A Christian living in Bethlehem has recounted how war, disease and economic crisis are hitting the faithful in the place where Christ was born.
Speaking to Catholic charity Aid to the Church in Need (ACN) Rony Tabash, a member of a Christian family that has lived in Bethlehem for generations, described how the current conflict is directly impacting the Christian community in the West Bank.
Mr Tabash said: “The situation is terrible, it’s not easy at all. Every day, new challenges arise. I’ve never experienced anything like this before, never! It’s a war, not like a war, it is a war.”
Mr Tabash, the owner of a shop that sells religious items in Bethlehem’s Manger Square, had hoped to finally pay off his debts and recover economically after the COVID-19 pandemic, but he now finds himself confronting a bleak reality.
The absence of pilgrims has left the local economy in ruins, affecting all sectors that rely on religious tourism, from hotels and restaurants to olive-wood craftsmen and souvenir sellers.
He stressed the importance of pilgrims to the Christian community in Bethlehem and added that the lack of visitors has left many families “jobless and hopeless.”
Mr Tabash said: “There are no pilgrims – everything is empty, there’s no one. And they say it will last until Easter.”
He also expressed concern for the safety of his family and other citizens of Bethlehem.
He told ACN: “These days, there are bombs in the sky over Bethlehem – children are scared, my kids don’t want to be separated from our side.”
Mr Tabash also highlighted the additional difficulties experienced by those who “due to the COVID pandemic, and the absence of pilgrims during that long time in the West Bank, sought work in Jerusalem. Now the checkpoints are closed, and entry permits for Palestinians have been blocked.”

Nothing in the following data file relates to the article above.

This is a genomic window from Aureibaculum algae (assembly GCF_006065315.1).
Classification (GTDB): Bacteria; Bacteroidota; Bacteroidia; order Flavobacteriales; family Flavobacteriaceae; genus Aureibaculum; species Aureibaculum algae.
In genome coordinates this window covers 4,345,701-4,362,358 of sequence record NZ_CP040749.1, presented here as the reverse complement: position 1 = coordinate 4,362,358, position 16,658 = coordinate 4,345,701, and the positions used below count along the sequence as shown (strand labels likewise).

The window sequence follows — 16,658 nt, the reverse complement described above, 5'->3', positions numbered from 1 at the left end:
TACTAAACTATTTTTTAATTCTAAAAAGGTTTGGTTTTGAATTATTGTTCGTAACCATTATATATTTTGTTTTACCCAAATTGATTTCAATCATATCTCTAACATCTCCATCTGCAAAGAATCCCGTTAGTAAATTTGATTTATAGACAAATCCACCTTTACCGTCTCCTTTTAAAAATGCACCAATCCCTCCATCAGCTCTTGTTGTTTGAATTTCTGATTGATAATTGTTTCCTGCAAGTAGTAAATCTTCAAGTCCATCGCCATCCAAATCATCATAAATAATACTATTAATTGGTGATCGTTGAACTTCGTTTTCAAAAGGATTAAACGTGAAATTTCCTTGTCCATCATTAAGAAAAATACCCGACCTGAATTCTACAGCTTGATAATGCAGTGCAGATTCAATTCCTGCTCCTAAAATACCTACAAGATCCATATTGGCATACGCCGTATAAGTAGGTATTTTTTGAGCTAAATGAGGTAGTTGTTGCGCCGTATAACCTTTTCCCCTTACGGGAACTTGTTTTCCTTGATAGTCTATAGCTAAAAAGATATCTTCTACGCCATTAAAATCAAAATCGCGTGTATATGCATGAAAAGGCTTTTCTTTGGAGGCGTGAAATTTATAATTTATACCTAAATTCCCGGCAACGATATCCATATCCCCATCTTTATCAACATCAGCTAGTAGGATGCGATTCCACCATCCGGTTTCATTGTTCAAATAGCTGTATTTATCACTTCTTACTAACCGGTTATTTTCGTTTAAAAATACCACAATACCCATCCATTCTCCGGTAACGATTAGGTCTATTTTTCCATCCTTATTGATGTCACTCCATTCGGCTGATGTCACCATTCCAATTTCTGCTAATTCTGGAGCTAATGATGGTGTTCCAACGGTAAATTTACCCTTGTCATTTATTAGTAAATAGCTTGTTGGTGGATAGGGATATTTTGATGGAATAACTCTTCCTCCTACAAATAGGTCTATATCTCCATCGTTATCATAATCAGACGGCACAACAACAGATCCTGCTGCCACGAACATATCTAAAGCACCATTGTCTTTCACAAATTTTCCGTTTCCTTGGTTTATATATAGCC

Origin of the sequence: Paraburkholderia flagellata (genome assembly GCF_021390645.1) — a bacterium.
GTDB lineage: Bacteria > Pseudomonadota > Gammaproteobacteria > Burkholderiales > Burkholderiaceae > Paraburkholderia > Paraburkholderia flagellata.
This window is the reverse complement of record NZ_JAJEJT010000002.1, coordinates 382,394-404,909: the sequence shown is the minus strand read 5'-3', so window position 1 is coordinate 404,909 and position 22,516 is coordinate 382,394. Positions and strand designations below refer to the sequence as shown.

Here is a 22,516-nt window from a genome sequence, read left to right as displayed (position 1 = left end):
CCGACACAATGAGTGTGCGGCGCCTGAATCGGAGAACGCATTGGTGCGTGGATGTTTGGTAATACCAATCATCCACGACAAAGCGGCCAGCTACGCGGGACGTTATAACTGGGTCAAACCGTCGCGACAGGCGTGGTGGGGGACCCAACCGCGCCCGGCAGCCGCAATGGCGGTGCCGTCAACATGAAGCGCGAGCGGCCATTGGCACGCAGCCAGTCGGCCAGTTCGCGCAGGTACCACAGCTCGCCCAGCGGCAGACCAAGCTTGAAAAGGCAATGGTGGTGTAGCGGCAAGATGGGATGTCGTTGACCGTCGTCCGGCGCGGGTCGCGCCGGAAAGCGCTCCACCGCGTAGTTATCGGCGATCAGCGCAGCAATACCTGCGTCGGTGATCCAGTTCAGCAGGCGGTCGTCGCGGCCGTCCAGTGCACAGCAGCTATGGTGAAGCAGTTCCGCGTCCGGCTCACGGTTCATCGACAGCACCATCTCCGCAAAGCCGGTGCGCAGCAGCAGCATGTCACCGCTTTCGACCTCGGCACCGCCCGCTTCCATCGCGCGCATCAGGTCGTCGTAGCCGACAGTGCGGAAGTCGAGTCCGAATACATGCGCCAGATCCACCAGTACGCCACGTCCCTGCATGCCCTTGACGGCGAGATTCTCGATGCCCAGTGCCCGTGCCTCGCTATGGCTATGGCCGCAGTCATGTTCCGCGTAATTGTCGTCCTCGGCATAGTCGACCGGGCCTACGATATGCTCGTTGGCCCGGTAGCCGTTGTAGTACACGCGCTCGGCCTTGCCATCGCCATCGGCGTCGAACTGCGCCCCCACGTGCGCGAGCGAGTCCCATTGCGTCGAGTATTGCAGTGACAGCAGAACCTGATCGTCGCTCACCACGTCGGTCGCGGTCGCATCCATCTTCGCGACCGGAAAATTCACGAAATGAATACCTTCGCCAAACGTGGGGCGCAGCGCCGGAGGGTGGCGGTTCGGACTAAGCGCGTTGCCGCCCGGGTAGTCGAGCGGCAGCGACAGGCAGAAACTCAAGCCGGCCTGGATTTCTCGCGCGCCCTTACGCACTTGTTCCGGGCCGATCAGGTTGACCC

The few who have dual nationality are leaving because they have lost hope.
He said: “A friend of mine who had a small bus business is leaving the Holy Land this weekend.”
He added: “I keep opening my shop every day, I go to the square, in front of the Basilica of the Nativity, and people ask me why I’m going; I’m the only one opening the shop.
“The only thing that sustains me is faith, without faith, I couldn’t continue, not even for a minute. We’ve lost hope – all that’s left is faith.”
Mr Tabash stressed that his family planned to stay in Bethlehem.
He said: “I can’t leave this – I can’t leave my father. Our family has owned this shop since 1927 when it started renting the space from the Armenian Church. My father tells me, ‘Have faith, Bethlehem is a sacred place, it won’t be touched.’
“Yes, I will stay because it’s a sacred place; we’re living in the place where Jesus was born; we can’t leave; if it weren’t for that, I would leave instantly.”
“But as a Christian Palestinian my mission is to be here, even though every day new challenges come. The war has to end. We are tired – we want peace, only peace for our children and our families.”.
Speaking to ACN, Mr Tabash made an appeal to preserve the sacred place where Jesus was born.
He said: “Is this place only sacred to me, to my family, to us Palestinians in the West Bank? Isn’t it a sacred place for all Christians in the world?
“Many people have the desire to come to the Holy Land, and it’s time to help us, to be present in these holy places.”
Due to travel restrictions and the danger in the region, Mr Tabash knows that people can’t physically visit Bethlehem, but he urged them to be present in other ways.
He said: “Come with your prayers, come with your actions asking for peace, come by defending the integrity of these places. The silence scares me. Come, with your support for the Christian families in the Holy Land.”